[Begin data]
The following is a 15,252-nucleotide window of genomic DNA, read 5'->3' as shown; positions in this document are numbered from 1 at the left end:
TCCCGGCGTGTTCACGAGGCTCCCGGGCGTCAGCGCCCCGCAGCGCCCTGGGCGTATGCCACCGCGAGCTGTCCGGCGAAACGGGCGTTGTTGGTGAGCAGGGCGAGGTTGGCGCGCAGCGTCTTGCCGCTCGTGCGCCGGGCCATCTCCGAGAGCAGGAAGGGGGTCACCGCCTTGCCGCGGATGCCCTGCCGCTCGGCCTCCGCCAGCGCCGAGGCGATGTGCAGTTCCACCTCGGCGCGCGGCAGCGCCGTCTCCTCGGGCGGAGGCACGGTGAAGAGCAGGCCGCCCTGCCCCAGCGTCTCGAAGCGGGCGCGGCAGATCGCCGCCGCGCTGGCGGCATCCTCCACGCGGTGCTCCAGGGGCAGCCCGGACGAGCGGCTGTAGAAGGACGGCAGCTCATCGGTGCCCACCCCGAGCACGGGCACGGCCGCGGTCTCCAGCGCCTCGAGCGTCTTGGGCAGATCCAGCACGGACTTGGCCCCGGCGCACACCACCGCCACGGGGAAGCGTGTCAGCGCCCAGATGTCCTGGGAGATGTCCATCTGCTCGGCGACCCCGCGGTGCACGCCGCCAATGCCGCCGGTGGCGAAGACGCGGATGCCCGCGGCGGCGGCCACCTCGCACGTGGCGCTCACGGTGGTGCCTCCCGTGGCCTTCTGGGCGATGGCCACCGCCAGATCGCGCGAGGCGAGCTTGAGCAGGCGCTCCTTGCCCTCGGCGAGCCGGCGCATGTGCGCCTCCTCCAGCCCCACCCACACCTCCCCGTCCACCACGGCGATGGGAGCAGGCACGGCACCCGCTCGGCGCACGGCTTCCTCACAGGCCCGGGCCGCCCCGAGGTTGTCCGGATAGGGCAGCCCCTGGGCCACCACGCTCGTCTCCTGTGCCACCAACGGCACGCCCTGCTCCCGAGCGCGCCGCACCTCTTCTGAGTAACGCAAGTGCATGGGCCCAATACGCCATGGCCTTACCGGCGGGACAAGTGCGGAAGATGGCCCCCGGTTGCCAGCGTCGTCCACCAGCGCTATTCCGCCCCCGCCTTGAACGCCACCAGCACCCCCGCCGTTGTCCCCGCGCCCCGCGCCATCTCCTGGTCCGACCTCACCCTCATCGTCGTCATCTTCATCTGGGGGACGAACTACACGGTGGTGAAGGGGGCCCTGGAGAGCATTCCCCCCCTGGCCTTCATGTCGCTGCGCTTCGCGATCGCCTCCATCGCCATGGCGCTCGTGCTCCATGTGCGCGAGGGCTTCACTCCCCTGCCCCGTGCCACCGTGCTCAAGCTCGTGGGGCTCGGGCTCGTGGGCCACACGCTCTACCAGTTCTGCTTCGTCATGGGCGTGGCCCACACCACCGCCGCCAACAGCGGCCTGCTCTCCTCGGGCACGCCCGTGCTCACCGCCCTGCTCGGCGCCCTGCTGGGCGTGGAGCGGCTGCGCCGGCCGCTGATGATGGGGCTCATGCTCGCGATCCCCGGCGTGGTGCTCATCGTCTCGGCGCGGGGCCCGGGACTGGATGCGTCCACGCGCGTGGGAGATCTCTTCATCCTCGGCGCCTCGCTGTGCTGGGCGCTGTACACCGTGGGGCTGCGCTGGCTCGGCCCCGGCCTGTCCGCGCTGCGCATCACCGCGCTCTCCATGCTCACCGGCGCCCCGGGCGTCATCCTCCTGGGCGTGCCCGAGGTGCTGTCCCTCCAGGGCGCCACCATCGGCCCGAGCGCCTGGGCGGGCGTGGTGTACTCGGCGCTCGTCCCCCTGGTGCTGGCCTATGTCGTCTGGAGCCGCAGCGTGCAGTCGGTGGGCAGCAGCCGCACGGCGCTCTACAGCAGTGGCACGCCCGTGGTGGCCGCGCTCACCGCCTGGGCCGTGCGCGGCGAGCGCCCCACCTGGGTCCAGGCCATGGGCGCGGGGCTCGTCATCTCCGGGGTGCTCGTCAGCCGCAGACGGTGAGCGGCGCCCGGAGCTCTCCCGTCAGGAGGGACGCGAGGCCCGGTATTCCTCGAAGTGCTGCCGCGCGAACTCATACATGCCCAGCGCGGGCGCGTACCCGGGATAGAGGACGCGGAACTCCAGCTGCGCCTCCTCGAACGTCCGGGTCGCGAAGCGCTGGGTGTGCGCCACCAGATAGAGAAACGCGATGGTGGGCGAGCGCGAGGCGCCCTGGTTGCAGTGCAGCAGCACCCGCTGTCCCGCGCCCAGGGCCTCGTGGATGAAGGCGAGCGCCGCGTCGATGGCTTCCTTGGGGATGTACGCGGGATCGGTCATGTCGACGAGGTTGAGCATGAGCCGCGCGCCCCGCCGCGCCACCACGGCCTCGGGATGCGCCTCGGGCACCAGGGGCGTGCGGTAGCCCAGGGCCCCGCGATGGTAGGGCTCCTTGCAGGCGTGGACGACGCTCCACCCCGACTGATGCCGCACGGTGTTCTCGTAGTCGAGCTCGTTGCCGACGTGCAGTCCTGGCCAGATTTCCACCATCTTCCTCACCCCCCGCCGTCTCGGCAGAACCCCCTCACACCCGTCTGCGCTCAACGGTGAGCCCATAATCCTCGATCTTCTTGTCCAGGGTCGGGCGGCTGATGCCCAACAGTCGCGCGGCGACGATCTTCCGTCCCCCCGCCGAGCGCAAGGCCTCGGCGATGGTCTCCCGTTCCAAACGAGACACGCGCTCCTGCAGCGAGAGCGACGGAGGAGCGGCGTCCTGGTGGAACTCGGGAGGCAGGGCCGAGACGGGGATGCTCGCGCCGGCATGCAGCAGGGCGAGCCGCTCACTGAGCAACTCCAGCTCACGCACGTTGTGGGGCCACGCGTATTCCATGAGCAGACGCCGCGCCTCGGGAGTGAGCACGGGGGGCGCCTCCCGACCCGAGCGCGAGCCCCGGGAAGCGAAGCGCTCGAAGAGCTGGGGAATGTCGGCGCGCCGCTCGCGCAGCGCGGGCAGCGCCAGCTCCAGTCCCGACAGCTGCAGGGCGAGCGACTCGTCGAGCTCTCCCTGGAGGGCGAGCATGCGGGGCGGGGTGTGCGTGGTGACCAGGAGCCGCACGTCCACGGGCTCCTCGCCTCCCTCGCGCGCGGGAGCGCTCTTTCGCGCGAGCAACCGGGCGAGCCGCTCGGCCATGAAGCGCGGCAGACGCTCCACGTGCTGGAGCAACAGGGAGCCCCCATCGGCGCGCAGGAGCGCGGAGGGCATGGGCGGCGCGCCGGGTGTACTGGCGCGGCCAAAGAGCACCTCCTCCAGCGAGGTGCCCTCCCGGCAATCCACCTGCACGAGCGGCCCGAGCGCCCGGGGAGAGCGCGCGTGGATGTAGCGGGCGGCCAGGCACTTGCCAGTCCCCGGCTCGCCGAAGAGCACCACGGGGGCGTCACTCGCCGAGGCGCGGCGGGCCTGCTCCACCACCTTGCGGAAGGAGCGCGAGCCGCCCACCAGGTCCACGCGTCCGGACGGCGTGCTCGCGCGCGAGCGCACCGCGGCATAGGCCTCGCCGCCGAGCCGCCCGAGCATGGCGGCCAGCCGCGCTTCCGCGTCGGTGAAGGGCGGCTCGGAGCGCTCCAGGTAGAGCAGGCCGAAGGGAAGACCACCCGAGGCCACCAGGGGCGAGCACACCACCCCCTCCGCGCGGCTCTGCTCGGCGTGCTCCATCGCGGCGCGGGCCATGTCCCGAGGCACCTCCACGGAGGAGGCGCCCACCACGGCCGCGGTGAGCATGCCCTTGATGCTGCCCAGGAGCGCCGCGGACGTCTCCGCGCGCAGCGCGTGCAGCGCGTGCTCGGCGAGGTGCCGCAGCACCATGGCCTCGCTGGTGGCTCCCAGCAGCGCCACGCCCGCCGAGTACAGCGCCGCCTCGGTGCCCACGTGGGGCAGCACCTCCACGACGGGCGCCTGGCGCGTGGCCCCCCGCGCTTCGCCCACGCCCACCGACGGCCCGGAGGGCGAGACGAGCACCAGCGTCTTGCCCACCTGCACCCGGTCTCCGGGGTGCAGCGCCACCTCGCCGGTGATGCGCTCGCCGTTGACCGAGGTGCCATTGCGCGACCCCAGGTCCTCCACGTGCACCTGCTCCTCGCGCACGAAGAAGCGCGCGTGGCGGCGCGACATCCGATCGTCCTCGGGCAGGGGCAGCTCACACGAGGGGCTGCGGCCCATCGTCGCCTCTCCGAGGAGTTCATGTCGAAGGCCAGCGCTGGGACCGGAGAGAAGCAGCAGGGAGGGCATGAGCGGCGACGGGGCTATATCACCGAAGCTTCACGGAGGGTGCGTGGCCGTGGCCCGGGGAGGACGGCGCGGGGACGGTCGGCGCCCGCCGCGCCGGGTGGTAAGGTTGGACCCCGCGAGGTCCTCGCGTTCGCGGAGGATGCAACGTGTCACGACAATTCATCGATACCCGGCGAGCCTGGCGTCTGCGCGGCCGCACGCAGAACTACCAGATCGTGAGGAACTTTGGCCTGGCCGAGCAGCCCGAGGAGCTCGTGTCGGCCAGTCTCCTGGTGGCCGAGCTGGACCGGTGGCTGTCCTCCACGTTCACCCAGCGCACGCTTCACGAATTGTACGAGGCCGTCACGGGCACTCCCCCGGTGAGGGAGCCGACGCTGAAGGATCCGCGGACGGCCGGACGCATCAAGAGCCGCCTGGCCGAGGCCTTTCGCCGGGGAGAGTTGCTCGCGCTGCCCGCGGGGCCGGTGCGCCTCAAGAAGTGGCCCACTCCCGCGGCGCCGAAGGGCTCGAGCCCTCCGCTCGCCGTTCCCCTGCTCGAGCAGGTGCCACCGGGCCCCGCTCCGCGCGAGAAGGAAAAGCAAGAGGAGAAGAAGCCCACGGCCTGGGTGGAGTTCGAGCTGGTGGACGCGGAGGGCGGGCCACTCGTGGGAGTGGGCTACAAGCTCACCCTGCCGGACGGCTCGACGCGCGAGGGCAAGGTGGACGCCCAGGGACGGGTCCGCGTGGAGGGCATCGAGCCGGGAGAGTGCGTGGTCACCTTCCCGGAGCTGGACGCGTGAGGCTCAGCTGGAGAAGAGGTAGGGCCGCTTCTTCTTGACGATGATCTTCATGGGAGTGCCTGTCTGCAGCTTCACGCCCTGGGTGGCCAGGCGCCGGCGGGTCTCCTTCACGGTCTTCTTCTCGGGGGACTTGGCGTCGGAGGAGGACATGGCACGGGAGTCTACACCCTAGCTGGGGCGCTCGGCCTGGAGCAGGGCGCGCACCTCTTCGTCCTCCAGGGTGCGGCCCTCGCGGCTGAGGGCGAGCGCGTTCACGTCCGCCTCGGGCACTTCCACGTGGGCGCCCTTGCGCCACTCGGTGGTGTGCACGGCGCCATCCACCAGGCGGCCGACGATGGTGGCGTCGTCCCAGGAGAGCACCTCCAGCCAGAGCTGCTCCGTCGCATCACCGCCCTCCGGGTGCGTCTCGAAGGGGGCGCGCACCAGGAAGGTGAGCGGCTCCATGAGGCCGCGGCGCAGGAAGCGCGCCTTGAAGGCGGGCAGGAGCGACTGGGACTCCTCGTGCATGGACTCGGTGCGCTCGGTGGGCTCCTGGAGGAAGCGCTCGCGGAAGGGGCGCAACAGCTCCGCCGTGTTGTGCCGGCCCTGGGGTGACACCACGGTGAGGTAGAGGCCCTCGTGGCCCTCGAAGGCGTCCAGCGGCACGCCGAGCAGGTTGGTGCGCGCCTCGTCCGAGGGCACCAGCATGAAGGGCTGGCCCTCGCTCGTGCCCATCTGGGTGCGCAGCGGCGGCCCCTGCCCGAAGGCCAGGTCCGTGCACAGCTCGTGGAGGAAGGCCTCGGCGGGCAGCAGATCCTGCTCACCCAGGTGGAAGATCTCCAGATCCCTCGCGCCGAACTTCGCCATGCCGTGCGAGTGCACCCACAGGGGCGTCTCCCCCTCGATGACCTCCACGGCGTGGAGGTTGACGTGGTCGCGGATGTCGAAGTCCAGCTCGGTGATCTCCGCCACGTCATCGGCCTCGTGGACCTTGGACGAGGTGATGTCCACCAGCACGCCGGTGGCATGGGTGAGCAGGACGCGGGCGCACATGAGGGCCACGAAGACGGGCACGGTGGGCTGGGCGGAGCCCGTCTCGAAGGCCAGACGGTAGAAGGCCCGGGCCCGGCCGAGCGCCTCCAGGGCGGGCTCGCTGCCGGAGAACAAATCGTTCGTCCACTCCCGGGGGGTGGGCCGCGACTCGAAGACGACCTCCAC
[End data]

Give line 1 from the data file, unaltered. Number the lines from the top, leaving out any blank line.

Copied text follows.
The following is a 15,252-nucleotide window of genomic DNA, read 5'->3' as shown; positions in this document are numbered from 1 at the left end: